of a claimant’s treating physician, the ALJ must complete a sequential two-step
inquiry, each step of which is analytically distinct.” Krauser, 638 F.3d at 1330.
At the first step, the ALJ must determine if the opinion “is well-supported by
medically acceptable clinical or laboratory diagnostic techniques and is not
inconsistent with other substantial evidence in the record.” Id. “If the opinion
is deficient in either of these respects, it is not to be given controlling weight.”
Id. If the ALJ finds the opinion is not entitled to controlling weight, he must
then proceed to the second step of the inquiry to “make clear how much weight
the opinion is being given (including whether it is being rejected outright) and
give good reasons, tied to the factors specified in the cited regulations for this
particular purpose, for the weight assigned.” Id. These factors are:
(1) the length of the treatment relationship and the frequency of
examination; (2) the nature and extent of the treatment
relationship, including the treatment provided and the kind of
examination or testing performed; (3) the degree to which the
physician’s opinion is supported by relevant evidence; (4)
consistency between the opinion and the record as a whole; (5)
whether or not the physician is a specialist in the area upon which
an opinion is rendered; and (6) other factors brought to the ALJ’s
attention which tend to support or contradict the opinion.
Id. at 1331 (quotation omitted).
So long as the ALJ provides a well-reasoned discussion, his failure to
“explicitly discuss” all the factors “does not prevent [the] court from according
his decision meaningful review.” Oldham v. Astrue, 509 F.3d 1254, 1258 (10th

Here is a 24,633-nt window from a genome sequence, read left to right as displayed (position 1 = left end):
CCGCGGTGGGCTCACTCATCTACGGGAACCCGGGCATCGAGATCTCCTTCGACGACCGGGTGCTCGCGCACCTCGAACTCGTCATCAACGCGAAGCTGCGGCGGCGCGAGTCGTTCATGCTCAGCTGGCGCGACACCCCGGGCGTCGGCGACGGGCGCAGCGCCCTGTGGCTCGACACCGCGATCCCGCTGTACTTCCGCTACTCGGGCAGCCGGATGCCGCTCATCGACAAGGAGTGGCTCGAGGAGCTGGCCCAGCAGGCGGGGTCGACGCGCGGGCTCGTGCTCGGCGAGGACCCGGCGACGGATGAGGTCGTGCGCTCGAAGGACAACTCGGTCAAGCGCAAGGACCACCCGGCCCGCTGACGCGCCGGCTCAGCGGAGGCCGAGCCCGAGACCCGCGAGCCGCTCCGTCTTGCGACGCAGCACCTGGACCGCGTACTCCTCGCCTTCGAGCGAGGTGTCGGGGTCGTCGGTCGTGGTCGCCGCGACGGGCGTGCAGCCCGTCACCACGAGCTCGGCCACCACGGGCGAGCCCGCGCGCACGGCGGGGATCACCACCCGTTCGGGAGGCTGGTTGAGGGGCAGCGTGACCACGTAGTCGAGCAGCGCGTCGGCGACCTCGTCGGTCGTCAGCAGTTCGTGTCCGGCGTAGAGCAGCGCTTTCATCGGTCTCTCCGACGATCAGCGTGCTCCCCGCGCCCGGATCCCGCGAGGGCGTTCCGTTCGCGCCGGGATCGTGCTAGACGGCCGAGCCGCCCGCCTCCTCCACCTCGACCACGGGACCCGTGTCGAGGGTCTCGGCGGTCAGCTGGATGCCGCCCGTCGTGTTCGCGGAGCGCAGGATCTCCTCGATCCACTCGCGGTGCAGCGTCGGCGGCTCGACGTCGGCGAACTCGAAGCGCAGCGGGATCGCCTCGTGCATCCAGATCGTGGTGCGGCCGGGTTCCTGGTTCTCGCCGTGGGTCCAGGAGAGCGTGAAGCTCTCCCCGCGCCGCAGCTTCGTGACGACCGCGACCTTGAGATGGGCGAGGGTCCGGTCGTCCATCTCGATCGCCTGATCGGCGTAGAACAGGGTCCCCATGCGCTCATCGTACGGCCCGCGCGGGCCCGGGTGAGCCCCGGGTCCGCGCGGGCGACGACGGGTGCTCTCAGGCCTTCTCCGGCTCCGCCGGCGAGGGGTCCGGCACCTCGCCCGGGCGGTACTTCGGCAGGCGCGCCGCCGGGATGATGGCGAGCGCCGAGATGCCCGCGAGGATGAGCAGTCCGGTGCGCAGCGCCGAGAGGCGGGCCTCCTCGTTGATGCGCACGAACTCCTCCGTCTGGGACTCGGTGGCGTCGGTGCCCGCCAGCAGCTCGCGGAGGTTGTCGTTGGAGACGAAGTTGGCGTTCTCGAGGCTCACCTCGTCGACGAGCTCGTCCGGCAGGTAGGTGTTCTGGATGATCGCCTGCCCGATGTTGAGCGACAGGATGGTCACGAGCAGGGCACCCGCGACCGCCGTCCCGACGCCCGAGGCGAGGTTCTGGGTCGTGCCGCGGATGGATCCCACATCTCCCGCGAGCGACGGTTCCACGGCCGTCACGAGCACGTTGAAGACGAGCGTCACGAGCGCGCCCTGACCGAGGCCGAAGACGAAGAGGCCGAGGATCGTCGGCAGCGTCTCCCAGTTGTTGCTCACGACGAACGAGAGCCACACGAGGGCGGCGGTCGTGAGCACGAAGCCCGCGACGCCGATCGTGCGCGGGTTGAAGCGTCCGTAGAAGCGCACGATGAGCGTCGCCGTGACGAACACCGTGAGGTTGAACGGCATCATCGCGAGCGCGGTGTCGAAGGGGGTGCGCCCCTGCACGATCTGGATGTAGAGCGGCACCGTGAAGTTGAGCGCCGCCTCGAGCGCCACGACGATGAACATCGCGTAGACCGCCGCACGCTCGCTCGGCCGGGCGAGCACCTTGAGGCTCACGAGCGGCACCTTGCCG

The treating physicians’ opinions.
Dr. Richard S. Harris, D.O.’s opinion.
The ALJ noted that, in a June 2013 Documentation of Disability form,
Dr. Harris diagnosed Plaintiff with “DJD LS Spine & Spondylosis & chronic
back pain, hypertension.” AR 385. Dr. Harris noted her “Fair” prognosis,
recommended physical therapy, limited her to no lifting, no prolonged standing
or walking, and indicated it was “unknown” whether the condition could be
improved through treatment. Id. In November 2012, Dr. Harris limited her to
“no lifting over 5 pds,” and again recommended physical therapy. Id. at 389.
With respect to Dr. Harris’ treatment of Plaintiff, the ALJ noted:
The opinion of Dr. Harris is given little weight as it is not
consistent with the medical evidence. Dr. Harris opined the
claimant is not able to do any lifting or stand for prolonged periods
of time. The current medical evidence does not reflect this degree
Id. at 30.
Undoubtedly, the ALJ neglected to state whether Dr. Harris’ opinion was
entitled to controlling weight before assigning it a relative weight. It appears
the ALJ simply jumped to the assessment of relative weight.
constitutes legal error, but if the reasons articulated by the ALJ are sufficient
for determining that Dr. Harris’ opinion should not be given controlling weight,
then the error is harmless. Mays, 739 F.3d at 575 (“Ms. Mays argues that the
ALJ did not expressly state whether he had given Dr. Chorley’s opinion